The Robodebt Aftermath: Reflections on the Royal Commission and the Future of AI in Government

The Robodebt Royal Commission, conducted in the wake of Australia's controversial automated debt recovery system, unveiled a troubling saga of governmental overreach and systemic failures. Like other public sector information and records management professionals, Alyssa Blackburn keenly followed the lengthy proceedings of the Commission and what it exposed in terms of inadequate practices. Alyssa, who has worked in senior roles in state and federal government agencies, is currently Director, Information Management at AvePoint. She spoke with IDM publisher and editor, Bill Dawes.


IDM: Alyssa, The Commission's findings exposed a flawed algorithmic approach that wrongfully targeted thousands of citizens, causing undue stress and financial hardship. It revealed that the system lacked proper human oversight and was built upon shaky legal foundations, ultimately leading to the government's decision to repay over $A1.2 billion in unlawfully collected debts. You've looked closely into what led to the downfall of the Robodebt scheme. What have you found were the principal flaws in information and data management? 

AB: I've thoroughly immersed myself in this topic by reading the report, listening to numerous podcasts, and I'm just three YouTube videos away from watching all the actual transcripts. As an ex-public servant, I can confidently say that it represents a massive failure in government administration. If organizations, especially government ones, fail to learn from this, it would be an even bigger tragedy.

One significant failing is the refusal of many senior public servants to create any records. Catherine Holmes, the Commissioner, highlighted this issue in both her report and the video evidence. She even expressed disbelief, wondering why there was such a reluctance to put anything in writing. She mentioned that it doesn't even have to be pen to paper; simply putting fingers to a keyboard would suffice. The absence of documentary evidence leads to situations where conflicting claims are made without any means of verification. The Commissioner often pointed this out when questioning witnesses, emphasizing that supporting documentation was not available to back up claims being made. This raises questions about information management and how it impacts the integrity of government processes and decision-making. When organizations adamantly resist creating records, information managers face the challenge of reconciling this conflict, as there's no information to manage in the first place. There was a refusal to write anything down or as, as the Commissioner says, put a finger to keyboard. How do we prove integrity of process or decisions without appropriate evidence?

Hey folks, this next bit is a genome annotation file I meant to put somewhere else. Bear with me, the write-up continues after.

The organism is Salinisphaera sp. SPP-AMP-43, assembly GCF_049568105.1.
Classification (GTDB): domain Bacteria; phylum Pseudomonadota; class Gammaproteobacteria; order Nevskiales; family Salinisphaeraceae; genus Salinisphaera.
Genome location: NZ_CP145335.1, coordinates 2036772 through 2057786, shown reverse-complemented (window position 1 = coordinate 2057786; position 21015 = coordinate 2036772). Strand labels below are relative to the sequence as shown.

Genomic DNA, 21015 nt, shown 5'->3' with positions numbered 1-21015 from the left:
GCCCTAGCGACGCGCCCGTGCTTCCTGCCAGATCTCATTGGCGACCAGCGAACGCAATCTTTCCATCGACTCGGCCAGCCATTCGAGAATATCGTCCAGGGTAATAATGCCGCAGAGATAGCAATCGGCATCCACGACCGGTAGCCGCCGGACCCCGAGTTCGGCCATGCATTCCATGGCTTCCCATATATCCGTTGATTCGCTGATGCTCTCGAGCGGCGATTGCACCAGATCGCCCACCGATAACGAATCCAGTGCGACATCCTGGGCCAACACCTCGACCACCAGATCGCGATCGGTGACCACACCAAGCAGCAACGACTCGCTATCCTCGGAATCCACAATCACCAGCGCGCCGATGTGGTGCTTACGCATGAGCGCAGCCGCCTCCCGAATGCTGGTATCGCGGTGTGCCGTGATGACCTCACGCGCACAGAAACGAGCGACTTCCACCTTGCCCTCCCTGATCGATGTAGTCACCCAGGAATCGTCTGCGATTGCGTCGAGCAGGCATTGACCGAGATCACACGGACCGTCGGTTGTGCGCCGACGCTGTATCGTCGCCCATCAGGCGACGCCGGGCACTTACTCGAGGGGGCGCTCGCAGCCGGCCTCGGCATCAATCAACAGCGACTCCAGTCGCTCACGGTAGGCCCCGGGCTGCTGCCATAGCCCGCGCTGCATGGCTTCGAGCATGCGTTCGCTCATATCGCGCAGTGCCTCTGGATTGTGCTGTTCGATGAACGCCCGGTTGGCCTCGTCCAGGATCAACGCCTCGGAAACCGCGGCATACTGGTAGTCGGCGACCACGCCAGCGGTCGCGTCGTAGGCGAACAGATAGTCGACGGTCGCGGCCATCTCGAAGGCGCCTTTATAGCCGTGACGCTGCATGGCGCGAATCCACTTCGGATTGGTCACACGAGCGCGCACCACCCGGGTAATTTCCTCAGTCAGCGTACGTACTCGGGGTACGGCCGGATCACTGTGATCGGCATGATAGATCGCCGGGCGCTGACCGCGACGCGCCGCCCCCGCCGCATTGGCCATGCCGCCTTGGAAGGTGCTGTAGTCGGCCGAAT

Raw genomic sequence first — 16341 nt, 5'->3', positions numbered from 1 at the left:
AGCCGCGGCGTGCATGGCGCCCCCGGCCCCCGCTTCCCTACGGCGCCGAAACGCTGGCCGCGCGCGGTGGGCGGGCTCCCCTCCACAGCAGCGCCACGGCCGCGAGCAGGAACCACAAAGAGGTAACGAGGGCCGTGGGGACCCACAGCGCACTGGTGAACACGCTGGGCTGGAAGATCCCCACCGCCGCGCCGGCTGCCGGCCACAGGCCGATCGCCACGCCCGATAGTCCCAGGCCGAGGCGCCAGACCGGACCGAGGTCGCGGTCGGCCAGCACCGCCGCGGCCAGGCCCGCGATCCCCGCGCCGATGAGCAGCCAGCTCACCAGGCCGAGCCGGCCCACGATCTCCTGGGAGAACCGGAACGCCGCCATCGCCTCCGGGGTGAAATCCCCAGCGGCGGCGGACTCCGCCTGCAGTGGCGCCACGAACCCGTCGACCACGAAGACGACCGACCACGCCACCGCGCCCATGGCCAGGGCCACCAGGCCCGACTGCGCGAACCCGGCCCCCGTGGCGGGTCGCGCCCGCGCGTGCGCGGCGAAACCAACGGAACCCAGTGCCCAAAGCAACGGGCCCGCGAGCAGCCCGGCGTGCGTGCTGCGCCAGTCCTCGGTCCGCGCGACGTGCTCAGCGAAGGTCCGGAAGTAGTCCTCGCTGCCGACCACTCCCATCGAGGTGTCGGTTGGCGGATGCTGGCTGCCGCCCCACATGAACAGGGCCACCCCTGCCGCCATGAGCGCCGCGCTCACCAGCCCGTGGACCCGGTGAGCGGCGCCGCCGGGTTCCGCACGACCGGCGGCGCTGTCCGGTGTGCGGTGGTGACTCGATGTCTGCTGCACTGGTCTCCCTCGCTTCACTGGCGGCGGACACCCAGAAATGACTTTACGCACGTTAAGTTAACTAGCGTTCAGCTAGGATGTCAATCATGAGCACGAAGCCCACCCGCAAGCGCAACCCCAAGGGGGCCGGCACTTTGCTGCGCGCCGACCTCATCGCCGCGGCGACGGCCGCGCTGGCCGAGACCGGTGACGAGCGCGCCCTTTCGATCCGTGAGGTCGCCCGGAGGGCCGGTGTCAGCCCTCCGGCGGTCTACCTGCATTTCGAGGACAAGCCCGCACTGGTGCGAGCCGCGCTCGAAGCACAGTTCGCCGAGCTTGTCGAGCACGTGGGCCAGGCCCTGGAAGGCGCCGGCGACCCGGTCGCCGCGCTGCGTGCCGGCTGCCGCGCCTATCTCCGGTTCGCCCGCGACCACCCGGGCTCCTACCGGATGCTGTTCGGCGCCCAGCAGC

The next issue I noticed, is something that resonates deeply with those of us who have worked in information management in the public service. The Commissioner highlights it right at the beginning of the Robodebt report and again towards the end – the extreme difficulty the Commission faced in obtaining information from the department. While the Commissioner attributes this to a deliberate attempt to withhold information, my perspective is slightly different. I believe it's more a consequence of information being scattered across various systems, saved in obscure email folders, buried in file shares, or even left unorganized on individual desktops. It's possible that even when the information is in the right system, it's poorly labelled or organized, making it hard to locate. There may also be limitations in the systems' export capabilities.

As an information manager, I don't interpret this as a deliberate act of concealment. Instead, it seems to stem from the inherent challenges within their information management systems. These difficulties raise significant concerns for government organizations, given the increasing frequency of royal commissions or other investigations or legal cases. For government departments, it's only a matter of time before you have to produce evidence for such a commission or similar process. Ensuring easy and efficient access to information for these purposes is critical.

Additional issues with accessing information was a situation involving Kathryn Campbell, the former Deputy Secretary of the Department of Human Services, who struggled to access information from her electronic calendar. In this scenario, an attempt was made to export the calendar into an Excel spreadsheet, but it only provided basic information like meeting titles and dates. Crucial details such as the attendees or references to specific documents were missing. This inability to retrieve vital information raises questions about technical obsolescence and inadequate information management practices.

Further to that, there was a situation where a time zone difference led to misunderstandings. A witness was asked to produce information and this person was based in Western Australia. This meant the timestamps on emails were different, and concerns were raised as to why they were receiving emails at 3:00 in the morning? It turned out it wasn't 3:00am, they were just in Perth. This highlighted the importance of metadata and how it was examined in the Commission.